Noah J Nelson on Tuesday, Jun. 12th
One person shows hinge on the talent of their performer. Thankfully for Fringe audiences, Tiffany Anne Price is a hilariously un-self-conscious comic presence. Price’s show Confessions of a Cat Lady (with a side of crazy) is a bombastic hour that uses Price’s outsized personality to generate megawatts of laughs while unveiling some of the flaws at the heart of the human behind the social mask.
Price takes on the theme of jealousy for this work, confessing early on that she’s always had a problem with it. She was the kind of kid who who shove their siblings just to get revenge on them for being alive. From the wrong performer this kind of admission– which from a solo artist is an un-shocking revelation that they need to be the center of attention– could come off as malicious or just sad. Yet Price, with her cat collecting problems and manic comic charm, subtly projects that she’s made it past whatever serious damage her jealousy might have wreaked on her and her loved ones.
Even with the heavy theme what we get are a series of comic anecdotes, presented as a collection of confessions, which illustrate the toll Price’s jealous nature takes from her. Price numbers the confessions, leaping around an unseen list in a way that suggests we might be heading for a central revelation. One never really comes, which speaks to a mild level of disconnect between the show’s structure and it’s tone. Price’s energy and skill as a storyteller easily overcome this, however, so that’s more of a note for her and director Kimleigh Smith to consider.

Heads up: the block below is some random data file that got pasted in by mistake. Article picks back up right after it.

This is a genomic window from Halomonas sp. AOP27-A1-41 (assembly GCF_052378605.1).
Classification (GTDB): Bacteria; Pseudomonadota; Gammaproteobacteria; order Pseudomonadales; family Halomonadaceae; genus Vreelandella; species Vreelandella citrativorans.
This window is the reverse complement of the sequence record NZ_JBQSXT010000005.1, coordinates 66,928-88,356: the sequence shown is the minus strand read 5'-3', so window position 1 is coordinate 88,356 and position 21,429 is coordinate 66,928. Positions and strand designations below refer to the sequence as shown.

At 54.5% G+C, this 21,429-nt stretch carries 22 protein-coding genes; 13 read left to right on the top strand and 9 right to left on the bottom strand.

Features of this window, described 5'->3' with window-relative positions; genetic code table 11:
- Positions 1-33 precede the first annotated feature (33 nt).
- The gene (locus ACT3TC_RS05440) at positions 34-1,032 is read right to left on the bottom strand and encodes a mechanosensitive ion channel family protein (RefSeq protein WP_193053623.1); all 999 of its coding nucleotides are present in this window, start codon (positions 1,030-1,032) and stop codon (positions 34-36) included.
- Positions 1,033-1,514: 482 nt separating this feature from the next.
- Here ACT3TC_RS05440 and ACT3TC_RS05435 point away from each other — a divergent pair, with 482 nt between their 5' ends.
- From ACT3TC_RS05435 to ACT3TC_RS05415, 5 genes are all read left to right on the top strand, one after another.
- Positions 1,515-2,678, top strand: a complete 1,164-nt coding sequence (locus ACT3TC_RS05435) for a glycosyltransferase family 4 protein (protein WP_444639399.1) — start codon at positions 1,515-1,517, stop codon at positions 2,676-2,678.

There were moments where Price’s speed of delivery overmatched her clarity, but these were tiny blemishes that served more as speed bumps than as major disasters. Price should know that she’s free to slow down a bit at points: she has the audience on her side early on. That gives one the permission to play with tone and tempo.
Perhaps the best thing is that Price has crafted a show about someone with clear narcissistic tendencies– herself– that manages to be neither self-aggrandizing or a deeply uncomfortable psychoanalytical session. Given the current state of alternative stand-up this is quite a feat. Price manages to be bright, bubbly, and truthful. We can’t help but like her, and neither do we feel tricked into doing so. That warmth we feel by the end is real.
Frankly, I’m jealous.
Confessions of a Cat Lady (with a side of crazy) plays at Fringe Central at the Open Fist Theatre (6209 Santa Monica Blvd) as part of the Hollywood Fringe Festival. June 16th, 20th, and 23rd. Check the Fringe website for showtimes.